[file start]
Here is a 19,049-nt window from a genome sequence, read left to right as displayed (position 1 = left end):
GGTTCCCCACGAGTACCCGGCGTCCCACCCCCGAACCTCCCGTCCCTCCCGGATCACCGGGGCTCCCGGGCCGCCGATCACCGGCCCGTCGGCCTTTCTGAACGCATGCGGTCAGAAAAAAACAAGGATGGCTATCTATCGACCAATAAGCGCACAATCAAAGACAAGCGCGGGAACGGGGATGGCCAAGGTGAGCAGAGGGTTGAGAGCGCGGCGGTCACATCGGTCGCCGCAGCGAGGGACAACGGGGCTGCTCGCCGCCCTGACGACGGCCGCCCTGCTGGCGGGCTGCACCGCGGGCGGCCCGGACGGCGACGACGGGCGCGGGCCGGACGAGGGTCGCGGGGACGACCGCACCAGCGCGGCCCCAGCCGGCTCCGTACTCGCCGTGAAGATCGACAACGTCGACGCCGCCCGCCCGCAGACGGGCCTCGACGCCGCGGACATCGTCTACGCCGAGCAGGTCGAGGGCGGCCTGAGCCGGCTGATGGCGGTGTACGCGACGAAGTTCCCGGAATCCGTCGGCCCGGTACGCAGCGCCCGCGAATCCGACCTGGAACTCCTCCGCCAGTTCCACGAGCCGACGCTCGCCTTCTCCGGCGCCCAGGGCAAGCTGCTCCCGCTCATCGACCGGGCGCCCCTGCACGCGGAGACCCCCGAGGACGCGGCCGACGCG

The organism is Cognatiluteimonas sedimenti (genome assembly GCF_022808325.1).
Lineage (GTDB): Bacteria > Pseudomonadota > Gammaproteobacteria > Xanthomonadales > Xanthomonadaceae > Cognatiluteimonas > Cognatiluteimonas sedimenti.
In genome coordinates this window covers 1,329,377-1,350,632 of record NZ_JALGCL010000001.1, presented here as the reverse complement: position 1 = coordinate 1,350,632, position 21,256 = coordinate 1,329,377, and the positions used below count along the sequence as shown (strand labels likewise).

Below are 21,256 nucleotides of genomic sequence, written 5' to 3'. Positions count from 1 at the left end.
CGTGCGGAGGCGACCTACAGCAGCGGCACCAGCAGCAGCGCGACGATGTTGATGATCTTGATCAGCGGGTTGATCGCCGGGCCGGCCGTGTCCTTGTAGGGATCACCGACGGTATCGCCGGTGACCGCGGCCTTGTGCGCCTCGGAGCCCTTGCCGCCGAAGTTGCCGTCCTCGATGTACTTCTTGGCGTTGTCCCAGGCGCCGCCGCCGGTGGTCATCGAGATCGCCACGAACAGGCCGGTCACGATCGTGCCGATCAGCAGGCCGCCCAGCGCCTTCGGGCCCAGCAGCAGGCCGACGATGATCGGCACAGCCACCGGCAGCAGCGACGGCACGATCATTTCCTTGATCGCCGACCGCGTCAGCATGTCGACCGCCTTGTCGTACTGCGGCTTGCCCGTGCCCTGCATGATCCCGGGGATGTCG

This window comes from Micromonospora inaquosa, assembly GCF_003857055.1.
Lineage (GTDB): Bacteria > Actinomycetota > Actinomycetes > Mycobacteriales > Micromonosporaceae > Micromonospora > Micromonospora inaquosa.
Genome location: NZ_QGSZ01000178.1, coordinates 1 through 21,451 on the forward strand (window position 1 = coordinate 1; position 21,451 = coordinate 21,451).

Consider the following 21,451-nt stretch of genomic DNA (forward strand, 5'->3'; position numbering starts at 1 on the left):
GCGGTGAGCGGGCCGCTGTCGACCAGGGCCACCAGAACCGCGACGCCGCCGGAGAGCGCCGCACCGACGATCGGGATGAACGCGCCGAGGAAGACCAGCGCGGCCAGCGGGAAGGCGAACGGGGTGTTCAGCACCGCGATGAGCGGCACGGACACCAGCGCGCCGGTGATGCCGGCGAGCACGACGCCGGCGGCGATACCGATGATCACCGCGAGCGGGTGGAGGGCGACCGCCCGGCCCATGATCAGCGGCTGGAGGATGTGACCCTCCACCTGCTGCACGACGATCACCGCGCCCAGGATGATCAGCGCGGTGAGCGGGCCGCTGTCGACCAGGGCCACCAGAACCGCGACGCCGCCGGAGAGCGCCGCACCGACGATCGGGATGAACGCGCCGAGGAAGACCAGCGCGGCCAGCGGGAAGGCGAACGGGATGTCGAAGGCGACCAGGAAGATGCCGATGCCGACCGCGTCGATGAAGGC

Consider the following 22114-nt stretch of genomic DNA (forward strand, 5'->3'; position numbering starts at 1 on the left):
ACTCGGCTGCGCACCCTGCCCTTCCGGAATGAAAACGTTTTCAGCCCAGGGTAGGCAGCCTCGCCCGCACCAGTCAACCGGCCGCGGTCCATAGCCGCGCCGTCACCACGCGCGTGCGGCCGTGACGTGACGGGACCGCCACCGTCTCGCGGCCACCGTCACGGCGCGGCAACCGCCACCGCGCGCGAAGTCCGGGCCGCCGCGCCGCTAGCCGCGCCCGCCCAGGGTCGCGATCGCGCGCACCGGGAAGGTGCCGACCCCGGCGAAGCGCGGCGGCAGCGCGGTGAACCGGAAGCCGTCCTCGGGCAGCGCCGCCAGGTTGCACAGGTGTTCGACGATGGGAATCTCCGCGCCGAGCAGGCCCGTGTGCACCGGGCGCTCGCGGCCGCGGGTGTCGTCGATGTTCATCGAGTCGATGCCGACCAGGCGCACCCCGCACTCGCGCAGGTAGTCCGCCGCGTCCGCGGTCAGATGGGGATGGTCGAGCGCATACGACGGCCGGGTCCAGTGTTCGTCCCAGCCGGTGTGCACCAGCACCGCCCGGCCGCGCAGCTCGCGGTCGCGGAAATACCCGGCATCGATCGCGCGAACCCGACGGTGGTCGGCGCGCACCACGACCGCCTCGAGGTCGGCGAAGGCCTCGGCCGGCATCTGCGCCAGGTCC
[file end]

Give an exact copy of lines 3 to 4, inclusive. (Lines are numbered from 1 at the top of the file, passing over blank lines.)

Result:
The organism is Cognatiluteimonas sedimenti (genome assembly GCF_022808325.1).
Lineage (GTDB): Bacteria > Pseudomonadota > Gammaproteobacteria > Xanthomonadales > Xanthomonadaceae > Cognatiluteimonas > Cognatiluteimonas sedimenti.